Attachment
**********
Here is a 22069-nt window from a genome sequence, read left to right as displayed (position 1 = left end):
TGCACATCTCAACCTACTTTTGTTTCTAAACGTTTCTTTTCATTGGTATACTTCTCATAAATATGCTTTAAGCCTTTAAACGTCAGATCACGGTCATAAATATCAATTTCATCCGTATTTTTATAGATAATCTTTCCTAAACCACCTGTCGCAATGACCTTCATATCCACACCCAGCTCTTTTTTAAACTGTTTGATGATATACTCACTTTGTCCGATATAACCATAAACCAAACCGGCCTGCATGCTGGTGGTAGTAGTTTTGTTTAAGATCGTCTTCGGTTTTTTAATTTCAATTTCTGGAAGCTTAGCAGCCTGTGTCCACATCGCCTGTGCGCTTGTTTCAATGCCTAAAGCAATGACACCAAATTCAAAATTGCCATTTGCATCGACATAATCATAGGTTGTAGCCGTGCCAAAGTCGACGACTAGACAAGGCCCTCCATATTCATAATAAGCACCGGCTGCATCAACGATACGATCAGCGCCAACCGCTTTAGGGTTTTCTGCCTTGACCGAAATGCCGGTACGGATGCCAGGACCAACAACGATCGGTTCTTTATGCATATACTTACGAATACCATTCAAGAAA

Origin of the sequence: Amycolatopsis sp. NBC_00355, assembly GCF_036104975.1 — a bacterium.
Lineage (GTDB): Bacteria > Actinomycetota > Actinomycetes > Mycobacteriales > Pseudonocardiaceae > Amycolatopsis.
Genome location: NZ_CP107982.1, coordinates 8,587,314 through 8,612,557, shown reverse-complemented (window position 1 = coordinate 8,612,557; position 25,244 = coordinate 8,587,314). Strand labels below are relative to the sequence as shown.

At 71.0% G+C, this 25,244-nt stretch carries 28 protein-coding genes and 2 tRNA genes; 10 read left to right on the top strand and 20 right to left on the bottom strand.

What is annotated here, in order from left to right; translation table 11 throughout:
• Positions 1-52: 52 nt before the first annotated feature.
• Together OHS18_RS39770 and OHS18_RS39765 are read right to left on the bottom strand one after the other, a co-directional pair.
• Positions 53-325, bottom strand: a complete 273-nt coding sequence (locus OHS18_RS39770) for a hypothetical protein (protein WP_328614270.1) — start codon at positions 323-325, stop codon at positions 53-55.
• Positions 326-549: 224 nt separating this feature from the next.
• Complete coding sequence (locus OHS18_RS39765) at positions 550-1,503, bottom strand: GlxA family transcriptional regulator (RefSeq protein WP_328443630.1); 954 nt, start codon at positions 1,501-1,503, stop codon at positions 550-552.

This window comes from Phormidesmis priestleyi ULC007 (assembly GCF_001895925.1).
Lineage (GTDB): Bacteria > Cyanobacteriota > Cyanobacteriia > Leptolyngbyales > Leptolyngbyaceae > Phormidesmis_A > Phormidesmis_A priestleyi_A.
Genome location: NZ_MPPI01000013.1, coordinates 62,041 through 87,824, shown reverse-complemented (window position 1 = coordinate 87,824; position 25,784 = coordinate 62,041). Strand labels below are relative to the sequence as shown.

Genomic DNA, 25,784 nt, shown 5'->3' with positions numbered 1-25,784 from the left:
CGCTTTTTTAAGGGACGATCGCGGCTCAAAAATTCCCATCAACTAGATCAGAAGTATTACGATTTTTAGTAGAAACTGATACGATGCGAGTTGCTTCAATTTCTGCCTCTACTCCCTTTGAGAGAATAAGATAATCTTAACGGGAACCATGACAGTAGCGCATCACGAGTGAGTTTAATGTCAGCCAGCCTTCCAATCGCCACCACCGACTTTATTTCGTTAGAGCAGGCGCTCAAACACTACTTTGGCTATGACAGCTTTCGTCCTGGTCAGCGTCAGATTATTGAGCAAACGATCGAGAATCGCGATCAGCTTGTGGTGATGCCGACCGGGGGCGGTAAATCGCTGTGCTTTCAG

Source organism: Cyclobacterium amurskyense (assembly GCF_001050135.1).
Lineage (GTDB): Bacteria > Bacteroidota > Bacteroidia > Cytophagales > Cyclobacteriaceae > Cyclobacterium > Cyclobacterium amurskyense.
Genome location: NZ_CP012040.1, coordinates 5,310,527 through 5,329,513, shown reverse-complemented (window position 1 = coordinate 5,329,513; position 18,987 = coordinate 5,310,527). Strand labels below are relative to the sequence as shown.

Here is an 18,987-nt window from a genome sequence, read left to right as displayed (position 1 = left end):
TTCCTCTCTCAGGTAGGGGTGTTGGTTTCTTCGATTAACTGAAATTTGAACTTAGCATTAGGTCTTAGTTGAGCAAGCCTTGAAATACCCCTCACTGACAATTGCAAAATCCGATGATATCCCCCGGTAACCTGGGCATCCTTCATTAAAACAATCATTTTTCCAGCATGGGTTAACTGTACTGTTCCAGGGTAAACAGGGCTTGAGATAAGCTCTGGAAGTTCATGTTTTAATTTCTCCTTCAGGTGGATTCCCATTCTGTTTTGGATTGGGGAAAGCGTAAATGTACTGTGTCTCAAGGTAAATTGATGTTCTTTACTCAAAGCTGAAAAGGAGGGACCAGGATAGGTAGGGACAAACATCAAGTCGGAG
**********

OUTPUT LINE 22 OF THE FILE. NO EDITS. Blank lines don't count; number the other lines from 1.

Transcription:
TTCCTCTCTCAGGTAGGGGTGTTGGTTTCTTCGATTAACTGAAATTTGAACTTAGCATTAGGTCTTAGTTGAGCAAGCCTTGAAATACCCCTCACTGACAATTGCAAAATCCGATGATATCCCCCGGTAACCTGGGCATCCTTCATTAAAACAATCATTTTTCCAGCATGGGTTAACTGTACTGTTCCAGGGTAAACAGGGCTTGAGATAAGCTCTGGAAGTTCATGTTTTAATTTCTCCTTCAGGTGGATTCCCATTCTGTTTTGGATTGGGGAAAGCGTAAATGTACTGTGTCTCAAGGTAAATTGATGTTCTTTACTCAAAGCTGAAAAGGAGGGACCAGGATAGGTAGGGACAAACATCAAGTCGGAG